20171203


Artificial Quantum Life on the IBM Q Cloud Quantum Computer


Physicists in the QUTIS Quantum Biomimetics and Quantum Artificial Life research group at the Department of Physical Chemistry, University of the Basque Country in Spain have harnessed the unprecedented power of the IBM Q Cloud Quantum Computer—recently made available for public use (IBM makes 20 qubit quantum computing machine available as a cloud service)—to reproduce the hallmark features of Darwinian life and evolution in microscopic quantum systems, proving they can efficiently encode quantum features and biological behaviors that are usually associated with living systems and natural selection.


The fundamental features of evolution captured in the system include interaction between individuals, self-replication, generational adaptation, and heritable mutations conveyed through the transfer of entangled quantum information. The self-replication mechanism employed by the researchers is based on two partial quantum cloning events—an operation that entangles either the genotype or the phenotype with a blank state, and copies a certain expectation value of the original qubit in both of the outcome qubits.
The final ingredient is the interaction between individuals, which conditionally exchange the phenotypes depending on the genotypes. This behavior is achieved via a four-qubit unitary operation, where genotypes and phenotypes play the role of control and target qubits, respectively. The conjunction of these components leads to a minimal but consistent Darwinian quantum scenario.
From the report:

Quantum Artificial Life in an IBM Quantum Computer

We present the first experimental realization of a quantum artificial life algorithm in a quantum computer. The quantum biomimetic protocol encodes tailored quantum behaviors belonging to living systems, namely, self-replication, mutation, interaction between individuals, and death, into the IBM cloud quantum computer. 
In this experiment, entanglement spreads throughout generations of individuals, where genuine quantum information features are inherited through genealogical networks. As a pioneering proof-of-principle, experimental data fits the ideal theoretical model with accuracy.
Thereafter, these and other models of quantum artificial life—for which no classical device may predict its quantum supremacy evolution—can be further explored in novel generations of quantum computers. Quantum biomimetics, quantum machine learning, and quantum artificial intelligence will move forward hand-in-hand through more elaborate levels of quantum complexity.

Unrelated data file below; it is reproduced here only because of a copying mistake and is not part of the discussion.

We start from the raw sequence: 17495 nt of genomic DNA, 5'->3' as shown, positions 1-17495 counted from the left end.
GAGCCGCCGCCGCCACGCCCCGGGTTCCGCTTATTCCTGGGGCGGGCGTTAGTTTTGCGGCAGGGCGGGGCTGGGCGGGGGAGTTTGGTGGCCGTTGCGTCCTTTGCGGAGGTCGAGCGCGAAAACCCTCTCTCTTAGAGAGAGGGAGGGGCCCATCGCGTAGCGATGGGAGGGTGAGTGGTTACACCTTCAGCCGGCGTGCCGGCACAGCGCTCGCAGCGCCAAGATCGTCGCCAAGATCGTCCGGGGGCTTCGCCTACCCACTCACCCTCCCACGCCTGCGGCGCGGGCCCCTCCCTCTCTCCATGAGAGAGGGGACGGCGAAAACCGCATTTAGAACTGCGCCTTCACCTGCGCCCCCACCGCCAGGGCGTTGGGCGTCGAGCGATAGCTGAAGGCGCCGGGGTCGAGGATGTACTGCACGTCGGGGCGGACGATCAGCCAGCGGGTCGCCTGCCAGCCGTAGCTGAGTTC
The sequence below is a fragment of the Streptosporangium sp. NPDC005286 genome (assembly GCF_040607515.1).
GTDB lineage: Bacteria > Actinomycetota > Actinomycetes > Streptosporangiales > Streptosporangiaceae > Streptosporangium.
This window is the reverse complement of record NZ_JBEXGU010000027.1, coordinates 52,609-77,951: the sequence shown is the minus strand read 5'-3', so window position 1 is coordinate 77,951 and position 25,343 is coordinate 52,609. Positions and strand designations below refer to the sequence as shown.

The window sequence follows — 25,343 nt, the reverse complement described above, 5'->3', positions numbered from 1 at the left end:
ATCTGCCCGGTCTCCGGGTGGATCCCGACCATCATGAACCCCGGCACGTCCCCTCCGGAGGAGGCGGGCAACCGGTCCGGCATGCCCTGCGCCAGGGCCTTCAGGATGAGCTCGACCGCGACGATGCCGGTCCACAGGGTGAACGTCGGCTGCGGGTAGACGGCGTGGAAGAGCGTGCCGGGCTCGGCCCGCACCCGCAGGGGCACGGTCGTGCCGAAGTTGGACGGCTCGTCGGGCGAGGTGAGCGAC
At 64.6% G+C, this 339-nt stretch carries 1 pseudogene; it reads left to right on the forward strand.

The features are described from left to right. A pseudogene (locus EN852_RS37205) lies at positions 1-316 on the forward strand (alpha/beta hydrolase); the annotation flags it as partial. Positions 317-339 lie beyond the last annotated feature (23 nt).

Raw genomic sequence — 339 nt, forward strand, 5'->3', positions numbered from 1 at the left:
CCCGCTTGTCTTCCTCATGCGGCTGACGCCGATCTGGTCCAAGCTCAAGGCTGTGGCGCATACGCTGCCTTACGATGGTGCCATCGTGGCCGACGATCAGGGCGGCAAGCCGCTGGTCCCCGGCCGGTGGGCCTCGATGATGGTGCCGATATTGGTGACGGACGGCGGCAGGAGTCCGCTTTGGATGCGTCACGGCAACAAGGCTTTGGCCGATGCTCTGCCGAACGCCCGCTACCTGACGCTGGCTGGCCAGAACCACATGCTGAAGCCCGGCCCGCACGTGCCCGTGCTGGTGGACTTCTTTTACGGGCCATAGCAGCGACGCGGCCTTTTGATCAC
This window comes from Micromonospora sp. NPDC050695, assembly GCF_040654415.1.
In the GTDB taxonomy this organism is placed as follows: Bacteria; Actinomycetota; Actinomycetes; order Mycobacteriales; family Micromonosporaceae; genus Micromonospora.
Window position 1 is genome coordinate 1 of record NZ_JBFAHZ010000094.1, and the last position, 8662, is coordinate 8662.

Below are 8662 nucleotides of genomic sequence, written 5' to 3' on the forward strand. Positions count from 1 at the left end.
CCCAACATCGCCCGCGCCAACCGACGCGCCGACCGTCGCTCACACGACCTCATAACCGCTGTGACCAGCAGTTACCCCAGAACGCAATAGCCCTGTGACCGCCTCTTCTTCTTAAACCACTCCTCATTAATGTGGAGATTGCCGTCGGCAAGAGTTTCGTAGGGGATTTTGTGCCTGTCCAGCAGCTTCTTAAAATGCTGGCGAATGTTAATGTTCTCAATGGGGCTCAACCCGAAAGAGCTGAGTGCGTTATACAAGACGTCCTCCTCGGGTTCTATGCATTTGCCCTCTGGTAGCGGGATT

The researchers foresee a rich field of investigation arising from the confluence of quantum and natural life:
The creation of these quantum living units and their possible applications are expected to have deep implications in the community of quantum simulation and quantum computing in a variety of quantum platforms. All in all, the experiments presented here entail the validation of quantum artificial life in the lab and, in particular, in cloud quantum computers, as that of IBM. 
Still another interesting step would be the development of autonomous quantum devices following the theoretical and experimental results in quantum cellular automata. Our quantum individuals are driven by an adaptation effort along the lines of a quantum Darwinian evolution, which effectively transfer quantum information through generations of larger multiqubit entangled states. We believe that the presented results and vision, both in theory and experiments, should hoist this innovative research line as one of the leading banners in the future of quantum technologies.
The same research group published the report Artificial Life in Quantum Technologies last year:
We develop a quantum information protocol that models the biological behaviors of individuals living in a natural selection scenario. The artificially engineered evolution of the quantum living units shows the fundamental features of life in a common environment, such as self-replication, mutation, interaction of individuals, and death. We propose how to mimic these bio-inspired features in a quantum-mechanical formalism, which allows for an experimental implementation achievable with current quantum platforms. This result paves the way for the realization of artificial life and embodied evolution with quantum technologies.

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